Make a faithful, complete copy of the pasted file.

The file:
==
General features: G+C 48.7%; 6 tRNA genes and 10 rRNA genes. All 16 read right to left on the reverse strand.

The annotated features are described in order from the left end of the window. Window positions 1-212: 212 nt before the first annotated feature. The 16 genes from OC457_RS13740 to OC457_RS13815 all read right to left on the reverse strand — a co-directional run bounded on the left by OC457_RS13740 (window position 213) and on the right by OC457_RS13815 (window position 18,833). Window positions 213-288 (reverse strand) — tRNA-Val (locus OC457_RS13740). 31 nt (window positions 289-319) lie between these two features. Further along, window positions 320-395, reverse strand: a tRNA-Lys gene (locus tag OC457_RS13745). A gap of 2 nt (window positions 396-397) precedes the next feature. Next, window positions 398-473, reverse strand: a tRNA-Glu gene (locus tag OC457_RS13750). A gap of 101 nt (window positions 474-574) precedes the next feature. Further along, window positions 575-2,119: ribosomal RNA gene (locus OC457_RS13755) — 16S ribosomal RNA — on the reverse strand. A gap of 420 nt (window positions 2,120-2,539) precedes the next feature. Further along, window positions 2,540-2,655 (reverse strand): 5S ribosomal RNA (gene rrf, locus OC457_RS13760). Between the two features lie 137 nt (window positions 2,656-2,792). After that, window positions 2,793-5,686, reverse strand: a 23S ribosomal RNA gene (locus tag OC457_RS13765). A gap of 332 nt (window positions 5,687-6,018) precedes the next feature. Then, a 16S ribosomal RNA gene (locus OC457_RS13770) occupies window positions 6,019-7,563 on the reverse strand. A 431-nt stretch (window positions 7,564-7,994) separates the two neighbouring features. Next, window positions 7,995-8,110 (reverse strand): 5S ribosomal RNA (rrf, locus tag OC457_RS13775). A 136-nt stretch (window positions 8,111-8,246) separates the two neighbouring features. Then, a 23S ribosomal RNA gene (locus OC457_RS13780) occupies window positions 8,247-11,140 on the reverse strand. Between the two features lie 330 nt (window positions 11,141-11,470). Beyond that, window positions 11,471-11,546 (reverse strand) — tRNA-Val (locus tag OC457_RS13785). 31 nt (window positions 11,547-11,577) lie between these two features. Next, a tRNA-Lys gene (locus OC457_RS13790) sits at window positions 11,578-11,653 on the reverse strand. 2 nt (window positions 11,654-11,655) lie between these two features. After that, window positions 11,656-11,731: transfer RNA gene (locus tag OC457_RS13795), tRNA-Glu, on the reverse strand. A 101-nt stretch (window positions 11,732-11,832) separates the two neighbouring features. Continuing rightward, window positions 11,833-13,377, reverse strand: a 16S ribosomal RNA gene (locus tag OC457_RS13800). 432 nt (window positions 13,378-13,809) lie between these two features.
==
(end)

General features: G+C 48.7%; 6 tRNA genes and 10 rRNA genes. All 16 read right to left on the reverse strand.

The annotated features are described in order from the left end of the window. Window positions 1-212: 212 nt before the first annotated feature. The 16 genes from OC457_RS13740 to OC457_RS13815 all read right to left on the reverse strand — a co-directional run bounded on the left by OC457_RS13740 (window position 213) and on the right by OC457_RS13815 (window position 18,833). Window positions 213-288 (reverse strand) — tRNA-Val (locus OC457_RS13740). 31 nt (window positions 289-319) lie between these two features. Further along, window positions 320-395, reverse strand: a tRNA-Lys gene (locus tag OC457_RS13745). A gap of 2 nt (window positions 396-397) precedes the next feature. Next, window positions 398-473, reverse strand: a tRNA-Glu gene (locus tag OC457_RS13750). A gap of 101 nt (window positions 474-574) precedes the next feature. Further along, window positions 575-2,119: ribosomal RNA gene (locus OC457_RS13755) — 16S ribosomal RNA — on the reverse strand. A gap of 420 nt (window positions 2,120-2,539) precedes the next feature. Further along, window positions 2,540-2,655 (reverse strand): 5S ribosomal RNA (gene rrf, locus OC457_RS13760). Between the two features lie 137 nt (window positions 2,656-2,792). After that, window positions 2,793-5,686, reverse strand: a 23S ribosomal RNA gene (locus tag OC457_RS13765). A gap of 332 nt (window positions 5,687-6,018) precedes the next feature. Then, a 16S ribosomal RNA gene (locus OC457_RS13770) occupies window positions 6,019-7,563 on the reverse strand. A 431-nt stretch (window positions 7,564-7,994) separates the two neighbouring features. Next, window positions 7,995-8,110 (reverse strand): 5S ribosomal RNA (rrf, locus tag OC457_RS13775). A 136-nt stretch (window positions 8,111-8,246) separates the two neighbouring features. Then, a 23S ribosomal RNA gene (locus OC457_RS13780) occupies window positions 8,247-11,140 on the reverse strand. Between the two features lie 330 nt (window positions 11,141-11,470). Beyond that, window positions 11,471-11,546 (reverse strand) — tRNA-Val (locus tag OC457_RS13785). 31 nt (window positions 11,547-11,577) lie between these two features. Next, a tRNA-Lys gene (locus OC457_RS13790) sits at window positions 11,578-11,653 on the reverse strand. 2 nt (window positions 11,654-11,655) lie between these two features. After that, window positions 11,656-11,731: transfer RNA gene (locus tag OC457_RS13795), tRNA-Glu, on the reverse strand. A 101-nt stretch (window positions 11,732-11,832) separates the two neighbouring features. Continuing rightward, window positions 11,833-13,377, reverse strand: a 16S ribosomal RNA gene (locus tag OC457_RS13800). 432 nt (window positions 13,378-13,809) lie between these two features.